The Dartmouth Symphony Orchestra goes on tour in Italy
The Dartmouth Symphony Orchestra is tired. The ensemble has rehearsed intensely in preparation for their concert, which was held this past Saturday, and the next item on their agenda, a tour of Italy, is this upcoming interim period. At the concert, the DSO, under the direction of the Florentine-born conductor Filippo Ciabatti, played Leonard Bernstein’s “Candide Overture,” Mahler’s Symphony No. 5 and William Grant Still’s “Romance for Trombone and Orchestra” in Spaulding Auditorium.
According to Ciabatti, he was most excited to conduct Still’s piece. Still, who composed during the Harlem Renaissance and performed the oboe in the Harlem Orchestra, was the first African-American composer to gain widespread recognition, Ciabatti said.
“I am happy to be playing a composer [who is] unjustly not played enough,” Ciabatti said.
Ciabatti added that the Mahler piece, Symphony No. 5, is a “gigantic, monumental piece” that he would have the DSO perform on their 10-day tour of Italy as well. On the tour, the DSO will be playing with the Orchestra of Tucson Conservatories, which is comprised of selected best students from Tuscany’s four music conservatories, Ciabatti said. The two groups will travel to the Italian cities of Florence, Montepulciano, Lucca and Siena.
DSO viola player Katherine Hoover ’22 said that Ciabatti has been clear that the tour is not a vacation, but nonetheless she is excited to be around “good people [in a] great place.”
However, Ciabatti is perhaps even more eager than his musicians. According to Ciabatti, he sees the trip to Italy as an opportunity to bring two disparate cultures together and make music. Ciabatti added that this cultural exchange is very important to him, particularly because the stop in his hometown of Florence will evoke “big emotion [due] to [bringing] the orchestra back home.” In addition to must-see cultural sites, Ciabatti said that the place he is most excited to show his musicians is his mother’s bed and breakfast. The group will be eating at his mother’s restaurant, which boasts, according to Ciabatti, the best food in Italy. Furthermore, Ciabatti said that he wants the students to learn about Italian culture in a more personal way than many tourists are able to by rehearsing or performing for the majority of their time in Italy, but as they are performing with Italian students of similar ages, Ciabatti said.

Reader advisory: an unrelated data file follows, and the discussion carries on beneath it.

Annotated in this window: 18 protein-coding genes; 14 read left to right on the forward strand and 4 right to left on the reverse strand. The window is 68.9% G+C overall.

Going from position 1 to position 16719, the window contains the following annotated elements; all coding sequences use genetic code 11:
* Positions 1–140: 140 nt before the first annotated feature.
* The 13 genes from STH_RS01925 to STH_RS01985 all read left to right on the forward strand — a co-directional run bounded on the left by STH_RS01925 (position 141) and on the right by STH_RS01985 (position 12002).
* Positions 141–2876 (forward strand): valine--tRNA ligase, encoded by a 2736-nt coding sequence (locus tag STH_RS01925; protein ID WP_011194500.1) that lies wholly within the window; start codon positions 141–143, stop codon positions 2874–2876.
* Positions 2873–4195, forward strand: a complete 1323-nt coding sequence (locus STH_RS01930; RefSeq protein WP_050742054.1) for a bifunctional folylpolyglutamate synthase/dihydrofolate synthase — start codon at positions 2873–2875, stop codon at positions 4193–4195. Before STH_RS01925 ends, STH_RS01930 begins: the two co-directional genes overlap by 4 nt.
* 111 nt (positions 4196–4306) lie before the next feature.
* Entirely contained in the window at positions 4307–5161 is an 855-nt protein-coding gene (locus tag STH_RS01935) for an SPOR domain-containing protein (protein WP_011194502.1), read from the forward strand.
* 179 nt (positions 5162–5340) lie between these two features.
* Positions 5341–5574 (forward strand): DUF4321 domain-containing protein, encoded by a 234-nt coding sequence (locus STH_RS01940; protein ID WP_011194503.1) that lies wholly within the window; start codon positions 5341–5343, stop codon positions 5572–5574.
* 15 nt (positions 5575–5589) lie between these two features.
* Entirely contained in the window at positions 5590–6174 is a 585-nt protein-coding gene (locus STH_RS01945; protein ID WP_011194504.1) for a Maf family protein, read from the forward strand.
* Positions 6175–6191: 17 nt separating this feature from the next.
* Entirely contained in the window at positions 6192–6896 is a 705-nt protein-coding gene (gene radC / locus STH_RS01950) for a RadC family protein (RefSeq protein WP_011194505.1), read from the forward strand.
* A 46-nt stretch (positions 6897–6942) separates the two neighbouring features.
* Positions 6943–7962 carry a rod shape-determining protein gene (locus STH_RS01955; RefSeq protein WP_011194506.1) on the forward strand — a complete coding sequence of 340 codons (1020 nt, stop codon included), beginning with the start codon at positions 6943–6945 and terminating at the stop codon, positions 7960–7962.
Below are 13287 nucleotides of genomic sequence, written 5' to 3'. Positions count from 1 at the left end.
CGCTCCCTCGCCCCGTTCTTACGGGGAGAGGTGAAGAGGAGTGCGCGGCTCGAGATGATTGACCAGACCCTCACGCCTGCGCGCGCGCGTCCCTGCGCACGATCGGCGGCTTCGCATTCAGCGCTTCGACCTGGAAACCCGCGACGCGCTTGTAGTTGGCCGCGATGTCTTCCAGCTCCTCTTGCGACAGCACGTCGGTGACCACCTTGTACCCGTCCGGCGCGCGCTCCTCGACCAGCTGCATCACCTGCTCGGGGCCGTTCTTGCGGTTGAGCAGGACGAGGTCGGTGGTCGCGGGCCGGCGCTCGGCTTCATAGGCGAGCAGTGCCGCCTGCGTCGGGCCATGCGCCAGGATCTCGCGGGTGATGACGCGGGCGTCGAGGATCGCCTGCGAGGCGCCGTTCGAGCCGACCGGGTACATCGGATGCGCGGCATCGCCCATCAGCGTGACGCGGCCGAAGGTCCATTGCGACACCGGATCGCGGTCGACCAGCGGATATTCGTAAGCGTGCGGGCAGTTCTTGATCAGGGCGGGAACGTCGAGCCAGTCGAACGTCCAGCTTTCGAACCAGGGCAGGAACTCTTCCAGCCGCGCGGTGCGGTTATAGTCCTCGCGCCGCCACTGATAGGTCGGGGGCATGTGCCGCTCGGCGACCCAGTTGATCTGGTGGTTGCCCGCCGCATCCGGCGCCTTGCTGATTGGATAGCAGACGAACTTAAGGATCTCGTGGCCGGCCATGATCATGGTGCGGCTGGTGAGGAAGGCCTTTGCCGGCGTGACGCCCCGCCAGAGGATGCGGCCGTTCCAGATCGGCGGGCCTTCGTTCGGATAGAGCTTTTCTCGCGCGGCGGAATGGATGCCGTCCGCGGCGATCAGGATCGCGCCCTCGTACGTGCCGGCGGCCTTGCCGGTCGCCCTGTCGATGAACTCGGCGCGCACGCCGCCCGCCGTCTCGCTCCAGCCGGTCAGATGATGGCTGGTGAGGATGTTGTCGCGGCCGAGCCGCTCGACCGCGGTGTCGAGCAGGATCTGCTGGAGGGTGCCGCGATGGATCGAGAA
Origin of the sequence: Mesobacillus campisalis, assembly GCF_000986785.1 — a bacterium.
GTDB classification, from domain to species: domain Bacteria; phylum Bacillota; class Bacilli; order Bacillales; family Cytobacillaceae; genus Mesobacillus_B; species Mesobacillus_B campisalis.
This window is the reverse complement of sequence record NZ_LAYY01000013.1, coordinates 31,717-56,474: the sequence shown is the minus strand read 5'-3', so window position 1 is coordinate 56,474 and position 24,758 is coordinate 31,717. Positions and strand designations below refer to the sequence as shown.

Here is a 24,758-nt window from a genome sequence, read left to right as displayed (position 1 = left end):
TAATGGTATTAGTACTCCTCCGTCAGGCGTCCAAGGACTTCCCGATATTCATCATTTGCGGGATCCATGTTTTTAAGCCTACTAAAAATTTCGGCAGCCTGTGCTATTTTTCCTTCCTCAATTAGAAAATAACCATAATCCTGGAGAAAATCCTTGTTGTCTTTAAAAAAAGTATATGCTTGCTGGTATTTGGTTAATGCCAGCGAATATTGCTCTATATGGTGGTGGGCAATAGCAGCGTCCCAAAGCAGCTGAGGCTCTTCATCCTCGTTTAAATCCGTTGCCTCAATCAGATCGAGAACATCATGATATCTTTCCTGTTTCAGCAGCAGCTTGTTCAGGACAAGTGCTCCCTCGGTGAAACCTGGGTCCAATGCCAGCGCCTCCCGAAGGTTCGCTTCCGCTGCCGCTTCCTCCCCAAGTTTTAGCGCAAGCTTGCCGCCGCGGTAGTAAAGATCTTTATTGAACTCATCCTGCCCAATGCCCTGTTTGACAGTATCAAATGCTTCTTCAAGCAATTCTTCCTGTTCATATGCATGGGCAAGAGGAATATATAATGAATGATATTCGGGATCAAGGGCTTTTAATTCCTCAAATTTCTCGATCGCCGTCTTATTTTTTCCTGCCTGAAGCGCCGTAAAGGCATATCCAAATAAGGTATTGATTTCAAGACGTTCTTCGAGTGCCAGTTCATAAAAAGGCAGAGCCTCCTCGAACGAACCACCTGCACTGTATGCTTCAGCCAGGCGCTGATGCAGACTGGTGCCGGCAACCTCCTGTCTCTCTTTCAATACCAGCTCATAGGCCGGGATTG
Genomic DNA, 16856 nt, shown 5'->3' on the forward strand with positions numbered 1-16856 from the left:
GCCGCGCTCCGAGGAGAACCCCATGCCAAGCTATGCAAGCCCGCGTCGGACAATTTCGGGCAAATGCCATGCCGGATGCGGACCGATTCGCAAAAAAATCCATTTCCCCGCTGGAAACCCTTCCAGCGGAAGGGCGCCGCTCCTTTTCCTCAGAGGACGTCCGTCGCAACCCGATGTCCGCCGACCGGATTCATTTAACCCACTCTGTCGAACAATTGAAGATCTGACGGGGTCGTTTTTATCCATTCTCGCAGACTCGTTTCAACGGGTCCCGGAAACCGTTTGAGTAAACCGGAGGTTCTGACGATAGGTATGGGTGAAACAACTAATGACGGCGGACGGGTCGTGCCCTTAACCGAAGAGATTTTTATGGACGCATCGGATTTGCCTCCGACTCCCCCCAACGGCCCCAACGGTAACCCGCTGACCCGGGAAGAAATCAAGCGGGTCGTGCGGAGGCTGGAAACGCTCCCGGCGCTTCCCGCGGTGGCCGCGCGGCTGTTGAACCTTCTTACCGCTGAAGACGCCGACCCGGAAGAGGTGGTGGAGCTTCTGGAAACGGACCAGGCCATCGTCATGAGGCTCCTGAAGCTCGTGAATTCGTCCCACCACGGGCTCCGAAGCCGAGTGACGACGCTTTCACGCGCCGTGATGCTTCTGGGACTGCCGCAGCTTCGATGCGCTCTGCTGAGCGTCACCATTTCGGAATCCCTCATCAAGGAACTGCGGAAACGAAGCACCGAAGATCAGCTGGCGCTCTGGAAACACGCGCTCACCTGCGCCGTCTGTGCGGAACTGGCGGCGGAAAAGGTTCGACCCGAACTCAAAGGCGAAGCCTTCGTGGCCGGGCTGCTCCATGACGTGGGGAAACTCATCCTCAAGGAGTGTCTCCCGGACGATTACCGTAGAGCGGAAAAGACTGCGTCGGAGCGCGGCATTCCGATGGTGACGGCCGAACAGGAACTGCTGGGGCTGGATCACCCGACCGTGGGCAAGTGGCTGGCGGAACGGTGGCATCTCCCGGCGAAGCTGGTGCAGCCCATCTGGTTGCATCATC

In the past, the DSO has gone on international tours in 2009 and 2014, and it remains committed to taking students abroad every four years, in order to expose musicians to the true worldliness of symphonic orchestra. Past locations include Germany, the Czech Republic and a larger tour going through Austria, Bosnia, Hungary and Serbia.
According to Hoover, for this upcoming tour of Italy, the DSO will not be traveling with the community members who are usually part of their ensemble, but this vacancy allows for a new collaboration with the Orchestra of Tuscan Conservatories. Not only are the community members valuable players in the ensemble, the DSO’s community involvement also gives the ensemble experience with collaboration. For instance, Hoover said that working with her stand partner, earth sciences professor Leslie Sonder, in addition to being enjoyable, allowed her learning experience to expand beyond just the music. The DSO is lauded as a familial experience for the musicians, creating a valuable community at Dartmouth.
The students and Ciabatti have a lot to look forward to. The DSO’s tour of Italy is an excellent example of experiential learning.
“I hope they will gain, first of all, a world-class [musical] experience, exchange with another culture through music and I hope they will explore new places and opportunities to make music together,” Ciabatti said.